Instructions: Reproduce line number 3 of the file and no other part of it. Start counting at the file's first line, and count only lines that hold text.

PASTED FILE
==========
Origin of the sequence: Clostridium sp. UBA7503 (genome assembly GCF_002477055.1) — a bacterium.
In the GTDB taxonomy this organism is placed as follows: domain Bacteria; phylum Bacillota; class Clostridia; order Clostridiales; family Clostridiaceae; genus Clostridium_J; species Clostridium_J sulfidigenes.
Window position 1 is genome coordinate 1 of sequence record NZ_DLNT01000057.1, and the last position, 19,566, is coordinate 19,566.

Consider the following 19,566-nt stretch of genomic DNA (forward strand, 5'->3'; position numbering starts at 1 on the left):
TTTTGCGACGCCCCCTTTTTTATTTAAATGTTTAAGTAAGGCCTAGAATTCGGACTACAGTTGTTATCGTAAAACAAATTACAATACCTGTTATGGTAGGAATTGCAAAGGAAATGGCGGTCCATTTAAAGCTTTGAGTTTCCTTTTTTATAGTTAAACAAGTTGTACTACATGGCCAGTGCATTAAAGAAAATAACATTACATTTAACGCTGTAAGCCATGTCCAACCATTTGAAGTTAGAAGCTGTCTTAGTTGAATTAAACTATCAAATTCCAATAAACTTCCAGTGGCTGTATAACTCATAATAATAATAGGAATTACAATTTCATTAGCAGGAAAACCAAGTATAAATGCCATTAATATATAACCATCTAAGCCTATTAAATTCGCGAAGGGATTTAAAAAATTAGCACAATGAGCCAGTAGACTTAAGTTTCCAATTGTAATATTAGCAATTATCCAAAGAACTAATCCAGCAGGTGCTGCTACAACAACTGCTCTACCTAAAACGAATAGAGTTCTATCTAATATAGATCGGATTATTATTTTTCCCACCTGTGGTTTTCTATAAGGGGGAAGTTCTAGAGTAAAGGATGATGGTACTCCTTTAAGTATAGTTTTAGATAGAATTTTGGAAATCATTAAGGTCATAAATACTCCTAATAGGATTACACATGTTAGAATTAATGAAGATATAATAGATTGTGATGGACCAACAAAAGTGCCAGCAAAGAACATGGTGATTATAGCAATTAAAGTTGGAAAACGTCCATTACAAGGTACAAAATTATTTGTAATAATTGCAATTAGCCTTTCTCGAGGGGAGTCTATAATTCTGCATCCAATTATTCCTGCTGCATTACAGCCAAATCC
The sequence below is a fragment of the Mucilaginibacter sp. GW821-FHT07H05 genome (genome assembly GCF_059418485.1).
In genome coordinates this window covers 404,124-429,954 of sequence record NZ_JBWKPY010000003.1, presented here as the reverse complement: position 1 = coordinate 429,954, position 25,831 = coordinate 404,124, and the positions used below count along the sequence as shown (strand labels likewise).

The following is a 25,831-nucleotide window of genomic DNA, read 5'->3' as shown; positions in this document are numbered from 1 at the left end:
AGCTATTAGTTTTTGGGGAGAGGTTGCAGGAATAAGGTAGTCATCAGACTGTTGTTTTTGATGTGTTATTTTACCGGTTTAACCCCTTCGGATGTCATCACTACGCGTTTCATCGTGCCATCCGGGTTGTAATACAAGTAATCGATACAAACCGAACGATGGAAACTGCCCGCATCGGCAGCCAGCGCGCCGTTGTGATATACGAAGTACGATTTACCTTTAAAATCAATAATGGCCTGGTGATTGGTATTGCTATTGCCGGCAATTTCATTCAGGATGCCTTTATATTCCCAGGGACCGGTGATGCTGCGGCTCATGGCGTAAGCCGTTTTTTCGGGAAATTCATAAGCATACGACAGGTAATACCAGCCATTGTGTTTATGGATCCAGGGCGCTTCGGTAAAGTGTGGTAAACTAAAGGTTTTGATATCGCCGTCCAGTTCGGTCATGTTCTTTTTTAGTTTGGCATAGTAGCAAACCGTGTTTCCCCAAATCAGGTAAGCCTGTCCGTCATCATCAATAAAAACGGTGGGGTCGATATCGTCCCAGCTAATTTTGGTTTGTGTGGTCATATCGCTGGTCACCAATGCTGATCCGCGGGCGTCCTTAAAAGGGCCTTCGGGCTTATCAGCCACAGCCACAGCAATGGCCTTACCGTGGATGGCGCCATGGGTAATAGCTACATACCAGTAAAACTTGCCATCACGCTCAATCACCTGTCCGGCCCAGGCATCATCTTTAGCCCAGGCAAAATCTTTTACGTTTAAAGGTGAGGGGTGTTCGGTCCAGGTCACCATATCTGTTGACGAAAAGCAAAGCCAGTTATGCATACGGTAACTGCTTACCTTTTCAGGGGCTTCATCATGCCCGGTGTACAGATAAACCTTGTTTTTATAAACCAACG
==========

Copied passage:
Window position 1 is genome coordinate 1 of sequence record NZ_DLNT01000057.1, and the last position, 19,566, is coordinate 19,566.